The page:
Milk tea loses steam

At the forefront of the 2020 movement were youth subcultures. These included protest hashtags such as #LetsRunHamtaro, which used the popular Japanese cartoon franchise to satirize political corruption. Music videos were also uploaded to YouTube criticizing the government by hip-hop groups such as Rap Against Dictatorship, and youth created Hogwarts-themed rallies in frustration over how criticisms against the monarchy “Must-Not-Be-Named.” However, online protest presence became more cautious following the increasing arrests of high-profile activists, with attempts to channel amorphous grassroots demands into formal channels such as voting and elections. COVID-19 restrictions and rising reports of police brutality also effectively curtailed the 2020 student demonstrations. For example, the government used emergency pandemic measures from March 2020 to September 2022 and laws such as the Public Assembly Act as pretexts to restrict civic assembly and target political dissidents.

Student protesters in Bangkok, Thailand on August 19, 2020
Thai students make the three-fingered Hunger Games salute as they stand in front of police during a protest in Bangkok on August 19, 2020. Hundreds of uniformed teenagers protested outside the Education Ministry on August 19, chanting "dinosaur" and booing the minister. The pro-democracy movement spread to the country's high schools that year, with pupils tying white bows in their hair and on backpacks to represent solidarity with the cause. | Photo: Mladen Antonov/AFP via Getty Images

In addition to pro-royalist parties courting young voters by teaching their candidates effective social media campaigns, the military government is also rebranding itself through engagement with progressive interests. For example, the Thai cabinet simultaneously approved the MFP-proposed 2022 marriage equality bill that removes references to sex or gender in marriage, even while the Prayut Chan-o-Cha administration cracked down on marginalized groups such as sex workers out of a belief that it would improve the country’s image. Friendliness towards LGBTQ+ rights and youth interests are increasingly deployed by the military regime to not only bolster the country’s tourism and economic priorities but also to maintain political and commercial support for the junta.

A Century of Youth Political Movements in Thailand:

  • Young Paris-educated elites launch a landmark overthrow of the absolute monarch in the Siamese Revolution of 1932, with aid from military units. Thailand’s first written constitution is created, but civilians never overturn military rule.
  • Informal student networks begin to proliferate on university campuses. The first elected network of students in the country is created in 1948 at Thammasat University.
  • Students at Chulalongkorn University lead a march against the military government following the 1957 general election, which culminates in the storming of the Government House. Student activism halts after martial law is imposed in 1958.
  • The military government bans radical publications and jails progressive intellectuals. Universities and student groups, however, continue flourishing.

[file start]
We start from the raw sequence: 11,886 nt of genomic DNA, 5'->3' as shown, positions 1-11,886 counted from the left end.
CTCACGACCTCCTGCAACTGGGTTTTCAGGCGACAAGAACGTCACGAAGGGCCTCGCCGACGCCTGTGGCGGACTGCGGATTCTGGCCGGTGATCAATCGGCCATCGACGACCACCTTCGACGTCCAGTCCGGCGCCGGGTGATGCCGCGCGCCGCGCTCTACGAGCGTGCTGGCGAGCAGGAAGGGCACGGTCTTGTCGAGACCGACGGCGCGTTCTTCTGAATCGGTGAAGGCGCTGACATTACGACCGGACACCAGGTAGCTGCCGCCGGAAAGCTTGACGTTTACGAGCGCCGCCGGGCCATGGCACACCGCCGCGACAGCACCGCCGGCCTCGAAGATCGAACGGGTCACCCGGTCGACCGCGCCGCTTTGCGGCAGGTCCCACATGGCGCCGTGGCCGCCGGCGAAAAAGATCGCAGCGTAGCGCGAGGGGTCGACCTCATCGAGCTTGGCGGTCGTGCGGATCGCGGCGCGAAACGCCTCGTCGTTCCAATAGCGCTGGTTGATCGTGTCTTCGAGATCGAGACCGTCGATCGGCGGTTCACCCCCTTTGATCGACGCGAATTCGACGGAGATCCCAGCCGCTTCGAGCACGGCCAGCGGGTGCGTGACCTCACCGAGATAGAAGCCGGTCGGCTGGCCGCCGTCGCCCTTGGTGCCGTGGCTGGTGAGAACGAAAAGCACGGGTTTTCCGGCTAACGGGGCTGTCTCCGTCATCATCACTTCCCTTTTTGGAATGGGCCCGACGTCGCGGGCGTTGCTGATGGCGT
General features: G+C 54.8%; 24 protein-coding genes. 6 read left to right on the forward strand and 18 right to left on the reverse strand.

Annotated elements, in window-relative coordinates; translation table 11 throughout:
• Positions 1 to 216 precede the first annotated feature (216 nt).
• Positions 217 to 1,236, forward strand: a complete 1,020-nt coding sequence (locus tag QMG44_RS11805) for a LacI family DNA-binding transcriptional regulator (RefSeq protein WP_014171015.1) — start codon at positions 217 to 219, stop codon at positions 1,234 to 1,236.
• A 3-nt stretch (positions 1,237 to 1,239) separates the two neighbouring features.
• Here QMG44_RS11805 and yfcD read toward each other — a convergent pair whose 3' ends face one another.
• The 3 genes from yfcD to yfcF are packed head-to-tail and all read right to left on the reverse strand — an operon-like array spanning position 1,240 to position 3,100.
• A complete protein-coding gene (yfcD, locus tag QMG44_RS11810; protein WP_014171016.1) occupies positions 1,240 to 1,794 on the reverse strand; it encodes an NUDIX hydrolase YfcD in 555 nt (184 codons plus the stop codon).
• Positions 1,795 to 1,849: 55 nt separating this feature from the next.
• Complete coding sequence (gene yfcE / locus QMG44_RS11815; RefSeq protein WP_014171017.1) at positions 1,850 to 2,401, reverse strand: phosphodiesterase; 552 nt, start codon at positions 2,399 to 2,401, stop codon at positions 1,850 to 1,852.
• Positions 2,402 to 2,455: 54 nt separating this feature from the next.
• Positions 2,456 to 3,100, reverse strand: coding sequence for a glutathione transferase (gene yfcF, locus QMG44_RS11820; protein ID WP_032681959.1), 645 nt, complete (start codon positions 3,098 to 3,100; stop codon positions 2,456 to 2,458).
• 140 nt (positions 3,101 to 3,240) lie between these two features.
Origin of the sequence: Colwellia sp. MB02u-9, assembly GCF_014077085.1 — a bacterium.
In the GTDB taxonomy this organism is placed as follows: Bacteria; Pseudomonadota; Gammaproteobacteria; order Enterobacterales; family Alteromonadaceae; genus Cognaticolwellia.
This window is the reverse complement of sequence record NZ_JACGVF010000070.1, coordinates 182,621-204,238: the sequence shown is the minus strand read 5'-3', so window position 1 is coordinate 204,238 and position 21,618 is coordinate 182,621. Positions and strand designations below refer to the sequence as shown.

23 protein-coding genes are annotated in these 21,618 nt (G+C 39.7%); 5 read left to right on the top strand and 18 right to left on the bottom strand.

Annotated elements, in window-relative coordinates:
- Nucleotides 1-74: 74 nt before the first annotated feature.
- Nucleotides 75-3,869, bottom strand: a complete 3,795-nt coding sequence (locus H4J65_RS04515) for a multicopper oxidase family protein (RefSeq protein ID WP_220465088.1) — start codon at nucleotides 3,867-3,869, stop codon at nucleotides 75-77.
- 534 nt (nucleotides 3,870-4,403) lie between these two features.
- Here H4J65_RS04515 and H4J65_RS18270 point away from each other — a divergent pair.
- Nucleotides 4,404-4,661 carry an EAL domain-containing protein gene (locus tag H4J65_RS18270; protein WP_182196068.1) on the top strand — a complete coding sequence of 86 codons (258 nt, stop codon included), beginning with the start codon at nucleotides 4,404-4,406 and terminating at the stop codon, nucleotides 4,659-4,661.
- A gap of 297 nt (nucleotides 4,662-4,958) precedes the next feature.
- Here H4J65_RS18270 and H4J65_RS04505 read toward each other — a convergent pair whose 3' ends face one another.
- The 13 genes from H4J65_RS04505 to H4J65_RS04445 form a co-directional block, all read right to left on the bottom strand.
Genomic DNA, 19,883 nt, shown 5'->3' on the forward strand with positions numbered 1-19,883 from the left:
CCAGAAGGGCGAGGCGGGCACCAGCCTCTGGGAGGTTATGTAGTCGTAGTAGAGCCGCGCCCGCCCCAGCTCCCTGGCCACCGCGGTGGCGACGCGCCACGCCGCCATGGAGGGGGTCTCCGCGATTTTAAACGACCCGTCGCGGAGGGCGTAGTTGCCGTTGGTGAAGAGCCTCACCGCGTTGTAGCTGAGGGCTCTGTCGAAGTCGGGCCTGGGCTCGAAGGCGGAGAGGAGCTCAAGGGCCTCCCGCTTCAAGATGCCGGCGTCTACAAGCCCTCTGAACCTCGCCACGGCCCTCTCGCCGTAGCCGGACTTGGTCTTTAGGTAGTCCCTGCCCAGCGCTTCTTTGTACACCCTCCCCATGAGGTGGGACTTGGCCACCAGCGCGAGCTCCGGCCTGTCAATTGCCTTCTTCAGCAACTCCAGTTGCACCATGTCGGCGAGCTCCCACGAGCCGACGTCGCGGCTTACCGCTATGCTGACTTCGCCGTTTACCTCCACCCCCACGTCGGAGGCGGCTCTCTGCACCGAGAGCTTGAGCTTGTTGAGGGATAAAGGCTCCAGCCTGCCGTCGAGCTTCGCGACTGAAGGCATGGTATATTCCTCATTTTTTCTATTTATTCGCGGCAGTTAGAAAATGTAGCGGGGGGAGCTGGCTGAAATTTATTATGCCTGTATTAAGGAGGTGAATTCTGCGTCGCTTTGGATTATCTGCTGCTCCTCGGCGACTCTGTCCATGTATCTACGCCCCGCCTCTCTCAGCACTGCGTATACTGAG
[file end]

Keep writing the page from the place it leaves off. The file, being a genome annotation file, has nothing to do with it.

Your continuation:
• Inspired by global anti-war and leftist movements, student pro-democracy protests become more organized and radicalized. In 1973, students help lead a march to the Democracy Monument with nearly half a million people. The monarchy intervenes as military rule collapses. In 1976, at least 46 unarmed students are killed and hundreds more injured by paramilitary and state forces at Thammasat University.
  • While higher education institutions proliferate, the number of students that joined political parties after the 1976 massacre rapidly decline over ideological and bureaucratic differences.
  • Student activist groups mostly function as strategic allies to journalists, NGOs, and academics, rather than as leaders of movements. An exception is student involvement in the 1992 mass protests against the military junta, which eventually led to the resignation of Prime Minister General Suchina Kraprayoon.
  • Students continue to support and bolster pro-democracy activists, environmental groups, and other grassroots movements in anti-government demonstrations.
  • When Prayut Chan-o-Cha stages a coup to oust the elected government in 2014, young activists use popular culture symbols such as the three-fingered salute of resistance from The Hunger Games and the silent reading of George Orwell’s 1984 in public places to highlight the dystopia of military rule. However, these activities remain relatively small-scale and confined to Bangkok.
  • Mass pro-democracy protests in 2020, led by university students, are networked online and co-ordinated amongst diverse social actors. Inspiring other anti-authoritarian protests across Southeast Asia, demands for civic space are countered by arrests of youth activists and the renewal of emergency measures initiated over COVID-19.

Uncertainty also surrounds the court cases of student activists who participated in the 2020 protest movements. In January 2023, two young protesters from the underground anti-monarchy group Thaluwang (Shattering the Palace), launched a hunger strike from prison to demand the release of all political prisoners. The women were originally sentenced for criticizing the monarchy after creating public opinion polls and performance art pieces on the inconvenience of royal motorcades. Currently, student movement leaders who won seats with the MFP this year are also still facing legal challenges, with Chonthicha Jangrew charged with criminal offences such as sedition, and Piyarat Chongthep being found guilty of illegal assembly.